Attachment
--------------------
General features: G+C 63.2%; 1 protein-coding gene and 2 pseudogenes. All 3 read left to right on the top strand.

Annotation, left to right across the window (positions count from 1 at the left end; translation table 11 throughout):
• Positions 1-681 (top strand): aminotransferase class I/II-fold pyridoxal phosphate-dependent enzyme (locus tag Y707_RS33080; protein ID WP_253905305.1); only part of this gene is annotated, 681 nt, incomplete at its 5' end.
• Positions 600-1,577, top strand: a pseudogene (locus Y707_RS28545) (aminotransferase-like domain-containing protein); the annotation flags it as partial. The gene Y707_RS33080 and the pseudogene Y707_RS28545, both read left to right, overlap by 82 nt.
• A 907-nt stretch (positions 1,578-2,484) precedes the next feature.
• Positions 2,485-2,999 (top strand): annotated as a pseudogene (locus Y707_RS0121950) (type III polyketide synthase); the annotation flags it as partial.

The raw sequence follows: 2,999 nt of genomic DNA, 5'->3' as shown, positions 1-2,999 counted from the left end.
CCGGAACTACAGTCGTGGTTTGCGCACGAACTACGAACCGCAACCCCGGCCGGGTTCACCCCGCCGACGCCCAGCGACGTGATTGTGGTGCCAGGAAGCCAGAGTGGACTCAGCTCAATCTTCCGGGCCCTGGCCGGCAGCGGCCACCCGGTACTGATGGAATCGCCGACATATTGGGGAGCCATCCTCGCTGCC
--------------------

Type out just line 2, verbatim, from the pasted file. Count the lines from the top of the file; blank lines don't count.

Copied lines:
Annotation, left to right across the window (positions count from 1 at the left end; translation table 11 throughout):